FAQS: Accessibility

If a resort has a no pet policy, are they obliged to accept guests with guide dog or service animal?

Service animals are not pets, they are considered working animals. The customer service standard requires that you ensure that a person is permitted to be accompanied by his or her service animal in the areas of their premises that are open to the public or third parties unless excluded by law. For example, from food preparation areas under the Health Protection and Promotion Act or the Food Safety and Quality Act regulations.

In some cases, food might be prepared in the same areas where it is served, sold or offered for sale. In these cases, organizations are encouraged to contact their local Public Health Unit to learn more about how to interpret their requirements.

Under the standard, an animal is a service animal if:
• it is readily apparent that the animal is used by the person for reasons relating to his or her disability, or
• the person has a letter from a physician or nurse verifying that the animal is required for reasons relating to his or her disability.

If it is not obvious that the animal is a service animal, a provider is not required to allow the animal on the premises if the person does not have a letter from a physician or nurse, or an identification card from the Ministry of the Attorney General. It is important to note that the person is responsible for the animal and should ensure that it behaves in an appropriate manner.

Is a person with severe allergies considered as having a disability?

The Accessibility for Ontarians with Disabilities Act, 2005 (AODA) adopted the same definition for disability as the Ontario Human Rights Code. This is also the definition of disability that applies to the customer service standard under the AODA, which is:

  1. Any degree of physical disability, infirmity, malformation or disfigurement that is caused by bodily injury, birth defect or illness and, without limiting the generality of the foregoing, includes diabetes mellitus, epilepsy, a brain injury, any degree of paralysis, amputation, lack of physical co-ordination, blindness or visual impediment, deafness or hearing impediment, muteness or speech impediment, or physical reliance on a guide dog or other animal or on a wheelchair or other remedial appliance or device,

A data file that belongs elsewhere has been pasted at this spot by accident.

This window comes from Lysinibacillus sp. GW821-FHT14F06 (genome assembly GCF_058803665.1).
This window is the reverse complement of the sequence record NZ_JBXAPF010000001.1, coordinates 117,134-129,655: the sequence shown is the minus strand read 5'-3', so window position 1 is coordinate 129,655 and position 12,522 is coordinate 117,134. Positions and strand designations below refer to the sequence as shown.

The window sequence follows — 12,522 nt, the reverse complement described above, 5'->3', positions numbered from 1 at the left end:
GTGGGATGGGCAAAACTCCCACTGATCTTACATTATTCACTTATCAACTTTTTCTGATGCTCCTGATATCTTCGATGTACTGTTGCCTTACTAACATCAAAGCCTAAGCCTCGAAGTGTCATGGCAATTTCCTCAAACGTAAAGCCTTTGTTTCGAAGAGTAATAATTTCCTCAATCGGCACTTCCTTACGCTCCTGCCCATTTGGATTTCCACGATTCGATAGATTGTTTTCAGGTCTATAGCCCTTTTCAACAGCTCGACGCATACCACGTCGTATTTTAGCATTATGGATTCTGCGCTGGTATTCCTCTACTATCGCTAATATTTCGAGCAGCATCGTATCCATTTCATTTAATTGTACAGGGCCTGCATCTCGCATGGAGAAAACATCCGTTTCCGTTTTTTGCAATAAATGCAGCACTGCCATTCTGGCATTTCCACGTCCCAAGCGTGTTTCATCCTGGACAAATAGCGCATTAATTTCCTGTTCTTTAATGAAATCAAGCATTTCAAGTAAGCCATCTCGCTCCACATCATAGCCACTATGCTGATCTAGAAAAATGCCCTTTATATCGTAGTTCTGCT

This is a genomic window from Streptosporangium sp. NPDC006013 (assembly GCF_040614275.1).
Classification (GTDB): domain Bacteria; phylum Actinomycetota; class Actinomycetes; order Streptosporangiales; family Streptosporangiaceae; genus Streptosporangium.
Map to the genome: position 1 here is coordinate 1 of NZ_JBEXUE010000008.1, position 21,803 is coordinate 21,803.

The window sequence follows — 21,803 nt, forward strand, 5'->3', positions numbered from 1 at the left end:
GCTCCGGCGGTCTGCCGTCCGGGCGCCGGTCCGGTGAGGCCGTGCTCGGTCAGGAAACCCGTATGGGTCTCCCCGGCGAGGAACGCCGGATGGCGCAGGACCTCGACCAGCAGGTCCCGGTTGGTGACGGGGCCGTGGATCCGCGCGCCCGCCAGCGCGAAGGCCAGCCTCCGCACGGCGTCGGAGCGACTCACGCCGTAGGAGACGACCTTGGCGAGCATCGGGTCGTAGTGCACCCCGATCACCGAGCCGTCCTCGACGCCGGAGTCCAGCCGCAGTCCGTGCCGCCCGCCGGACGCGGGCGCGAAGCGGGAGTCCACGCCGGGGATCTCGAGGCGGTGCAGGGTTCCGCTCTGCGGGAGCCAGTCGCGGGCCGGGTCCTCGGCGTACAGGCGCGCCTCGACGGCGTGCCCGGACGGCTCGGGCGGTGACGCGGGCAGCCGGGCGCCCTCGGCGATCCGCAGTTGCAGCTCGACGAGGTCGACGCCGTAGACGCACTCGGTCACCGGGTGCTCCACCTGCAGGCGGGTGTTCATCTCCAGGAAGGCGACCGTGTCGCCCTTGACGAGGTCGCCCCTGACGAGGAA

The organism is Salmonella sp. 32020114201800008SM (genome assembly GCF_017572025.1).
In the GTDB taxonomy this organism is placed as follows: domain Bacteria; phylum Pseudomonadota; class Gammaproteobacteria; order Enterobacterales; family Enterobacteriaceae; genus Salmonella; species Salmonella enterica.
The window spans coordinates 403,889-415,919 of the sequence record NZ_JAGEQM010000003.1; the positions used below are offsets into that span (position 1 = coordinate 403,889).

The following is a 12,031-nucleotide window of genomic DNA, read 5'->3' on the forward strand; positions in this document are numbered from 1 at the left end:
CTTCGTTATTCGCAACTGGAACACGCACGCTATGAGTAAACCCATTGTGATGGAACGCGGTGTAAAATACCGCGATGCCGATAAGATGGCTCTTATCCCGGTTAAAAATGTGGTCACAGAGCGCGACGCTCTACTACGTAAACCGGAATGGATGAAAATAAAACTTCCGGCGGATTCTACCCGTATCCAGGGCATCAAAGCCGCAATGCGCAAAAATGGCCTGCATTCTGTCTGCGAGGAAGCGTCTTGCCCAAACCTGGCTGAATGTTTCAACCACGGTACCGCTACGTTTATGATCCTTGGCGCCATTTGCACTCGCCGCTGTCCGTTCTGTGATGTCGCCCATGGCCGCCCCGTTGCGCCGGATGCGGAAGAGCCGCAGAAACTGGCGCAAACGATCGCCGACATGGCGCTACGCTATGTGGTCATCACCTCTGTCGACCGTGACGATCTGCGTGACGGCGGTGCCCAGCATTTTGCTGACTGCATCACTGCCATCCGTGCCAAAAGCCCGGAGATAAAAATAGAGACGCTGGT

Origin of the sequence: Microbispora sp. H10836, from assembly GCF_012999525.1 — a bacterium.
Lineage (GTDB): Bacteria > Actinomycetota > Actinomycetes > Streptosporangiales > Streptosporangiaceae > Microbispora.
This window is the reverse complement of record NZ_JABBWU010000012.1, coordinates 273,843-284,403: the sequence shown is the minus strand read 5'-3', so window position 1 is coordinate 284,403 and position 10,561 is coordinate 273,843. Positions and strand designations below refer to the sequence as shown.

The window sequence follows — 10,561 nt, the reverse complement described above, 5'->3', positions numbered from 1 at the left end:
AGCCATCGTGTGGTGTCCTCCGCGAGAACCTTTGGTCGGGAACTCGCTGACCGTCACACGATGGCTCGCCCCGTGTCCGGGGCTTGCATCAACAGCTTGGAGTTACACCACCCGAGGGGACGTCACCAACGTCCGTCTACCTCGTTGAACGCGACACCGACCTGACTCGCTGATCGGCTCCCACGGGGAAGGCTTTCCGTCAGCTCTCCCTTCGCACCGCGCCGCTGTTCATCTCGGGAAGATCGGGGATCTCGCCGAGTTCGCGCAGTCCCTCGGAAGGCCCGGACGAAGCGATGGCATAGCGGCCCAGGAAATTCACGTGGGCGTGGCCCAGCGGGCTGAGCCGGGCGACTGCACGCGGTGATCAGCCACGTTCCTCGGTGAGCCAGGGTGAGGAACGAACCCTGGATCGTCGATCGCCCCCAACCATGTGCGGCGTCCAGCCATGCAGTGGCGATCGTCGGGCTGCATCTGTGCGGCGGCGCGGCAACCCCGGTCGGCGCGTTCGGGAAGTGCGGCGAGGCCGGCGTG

2. A condition of mental impairment or a developmental disability,
  3. A learning disability, or a dysfunction in one or more of the processes involved in understanding or using symbols or spoken language,
  4. A mental disorder, or
  5. An injury or disability for which benefits were claimed or received under the insurance plan established under the Workplace Safety and Insurance Act, 1997; (“handicap”).

This definition includes disabilities of different severity, visible as well as non-visible disabilities, and disabilities the effects of which may come and go.

While the definition may not mention allergies specifically, depending on the circumstances, an allergy may be considered a disability. For example, if the needs of the person with the allergy are not considered, it could create an unintended barrier for them or even become life threatening. Accessible customer service should involve taking into consideration and working to meet the needs of all customers.

When will the accessibility standards for building requirements become law/what are the current policies for such things as number of wheelchair ramps, table heights, etc?

The Accessibility Standard for the Built Environment is still under development, and not yet law.